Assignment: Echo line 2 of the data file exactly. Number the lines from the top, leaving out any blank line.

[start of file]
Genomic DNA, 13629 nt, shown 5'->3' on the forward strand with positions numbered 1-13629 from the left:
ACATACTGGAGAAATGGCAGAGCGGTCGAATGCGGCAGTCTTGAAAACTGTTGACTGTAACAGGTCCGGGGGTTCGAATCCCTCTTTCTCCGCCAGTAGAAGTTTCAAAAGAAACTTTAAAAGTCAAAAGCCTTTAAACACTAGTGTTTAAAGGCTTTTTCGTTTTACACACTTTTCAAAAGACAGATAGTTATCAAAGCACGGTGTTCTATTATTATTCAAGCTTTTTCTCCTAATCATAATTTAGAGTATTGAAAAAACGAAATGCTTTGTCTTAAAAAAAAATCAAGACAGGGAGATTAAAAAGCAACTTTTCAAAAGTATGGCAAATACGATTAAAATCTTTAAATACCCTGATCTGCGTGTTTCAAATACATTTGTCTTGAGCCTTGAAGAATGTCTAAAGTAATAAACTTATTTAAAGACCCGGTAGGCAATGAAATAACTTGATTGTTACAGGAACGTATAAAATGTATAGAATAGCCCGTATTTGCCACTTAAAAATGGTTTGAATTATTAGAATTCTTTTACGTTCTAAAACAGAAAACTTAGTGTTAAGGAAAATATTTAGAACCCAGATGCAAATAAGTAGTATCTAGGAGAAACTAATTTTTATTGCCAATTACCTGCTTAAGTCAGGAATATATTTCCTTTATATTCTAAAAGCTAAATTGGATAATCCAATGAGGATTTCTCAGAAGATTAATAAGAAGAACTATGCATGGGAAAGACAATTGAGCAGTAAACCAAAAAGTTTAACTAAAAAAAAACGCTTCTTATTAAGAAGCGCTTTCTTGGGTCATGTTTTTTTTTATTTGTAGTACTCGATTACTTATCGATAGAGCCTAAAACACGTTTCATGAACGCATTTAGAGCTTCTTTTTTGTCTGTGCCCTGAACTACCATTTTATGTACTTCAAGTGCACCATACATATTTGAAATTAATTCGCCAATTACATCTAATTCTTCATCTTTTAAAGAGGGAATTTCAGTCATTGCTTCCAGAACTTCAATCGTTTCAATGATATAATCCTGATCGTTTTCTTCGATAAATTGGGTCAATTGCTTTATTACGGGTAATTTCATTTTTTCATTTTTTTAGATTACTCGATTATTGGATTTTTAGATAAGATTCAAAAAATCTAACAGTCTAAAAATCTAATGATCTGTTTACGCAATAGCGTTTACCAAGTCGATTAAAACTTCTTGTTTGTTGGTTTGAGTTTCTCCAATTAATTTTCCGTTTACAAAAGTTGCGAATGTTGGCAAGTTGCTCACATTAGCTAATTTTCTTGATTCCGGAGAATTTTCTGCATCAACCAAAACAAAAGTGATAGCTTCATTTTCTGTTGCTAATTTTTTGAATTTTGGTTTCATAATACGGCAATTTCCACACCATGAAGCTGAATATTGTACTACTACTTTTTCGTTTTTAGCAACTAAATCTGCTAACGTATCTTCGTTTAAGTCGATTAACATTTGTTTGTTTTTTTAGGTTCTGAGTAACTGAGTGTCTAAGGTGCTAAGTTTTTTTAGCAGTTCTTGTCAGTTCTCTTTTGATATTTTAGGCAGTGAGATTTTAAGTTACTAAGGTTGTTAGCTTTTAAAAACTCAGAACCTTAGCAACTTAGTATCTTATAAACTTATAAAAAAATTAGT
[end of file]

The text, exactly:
ACATACTGGAGAAATGGCAGAGCGGTCGAATGCGGCAGTCTTGAAAACTGTTGACTGTAACAGGTCCGGGGGTTCGAATCCCTCTTTCTCCGCCAGTAGAAGTTTCAAAAGAAACTTTAAAAGTCAAAAGCCTTTAAACACTAGTGTTTAAAGGCTTTTTCGTTTTACACACTTTTCAAAAGACAGATAGTTATCAAAGCACGGTGTTCTATTATTATTCAAGCTTTTTCTCCTAATCATAATTTAGAGTATTGAAAAAACGAAATGCTTTGTCTTAAAAAAAAATCAAGACAGGGAGATTAAAAAGCAACTTTTCAAAAGTATGGCAAATACGATTAAAATCTTTAAATACCCTGATCTGCGTGTTTCAAATACATTTGTCTTGAGCCTTGAAGAATGTCTAAAGTAATAAACTTATTTAAAGACCCGGTAGGCAATGAAATAACTTGATTGTTACAGGAACGTATAAAATGTATAGAATAGCCCGTATTTGCCACTTAAAAATGGTTTGAATTATTAGAATTCTTTTACGTTCTAAAACAGAAAACTTAGTGTTAAGGAAAATATTTAGAACCCAGATGCAAATAAGTAGTATCTAGGAGAAACTAATTTTTATTGCCAATTACCTGCTTAAGTCAGGAATATATTTCCTTTATATTCTAAAAGCTAAATTGGATAATCCAATGAGGATTTCTCAGAAGATTAATAAGAAGAACTATGCATGGGAAAGACAATTGAGCAGTAAACCAAAAAGTTTAACTAAAAAAAAACGCTTCTTATTAAGAAGCGCTTTCTTGGGTCATGTTTTTTTTTATTTGTAGTACTCGATTACTTATCGATAGAGCCTAAAACACGTTTCATGAACGCATTTAGAGCTTCTTTTTTGTCTGTGCCCTGAACTACCATTTTATGTACTTCAAGTGCACCATACATATTTGAAATTAATTCGCCAATTACATCTAATTCTTCATCTTTTAAAGAGGGAATTTCAGTCATTGCTTCCAGAACTTCAATCGTTTCAATGATATAATCCTGATCGTTTTCTTCGATAAATTGGGTCAATTGCTTTATTACGGGTAATTTCATTTTTTCATTTTTTTAGATTACTCGATTATTGGATTTTTAGATAAGATTCAAAAAATCTAACAGTCTAAAAATCTAATGATCTGTTTACGCAATAGCGTTTACCAAGTCGATTAAAACTTCTTGTTTGTTGGTTTGAGTTTCTCCAATTAATTTTCCGTTTACAAAAGTTGCGAATGTTGGCAAGTTGCTCACATTAGCTAATTTTCTTGATTCCGGAGAATTTTCTGCATCAACCAAAACAAAAGTGATAGCTTCATTTTCTGTTGCTAATTTTTTGAATTTTGGTTTCATAATACGGCAATTTCCACACCATGAAGCTGAATATTGTACTACTACTTTTTCGTTTTTAGCAACTAAATCTGCTAACGTATCTTCGTTTAAGTCGATTAACATTTGTTTGTTTTTTTAGGTTCTGAGTAACTGAGTGTCTAAGGTGCTAAGTTTTTTTAGCAGTTCTTGTCAGTTCTCTTTTGATATTTTAGGCAGTGAGATTTTAAGTTACTAAGGTTGTTAGCTTTTAAAAACTCAGAACCTTAGCAACTTAGTATCTTATAAACTTATAAAAAAATTAGT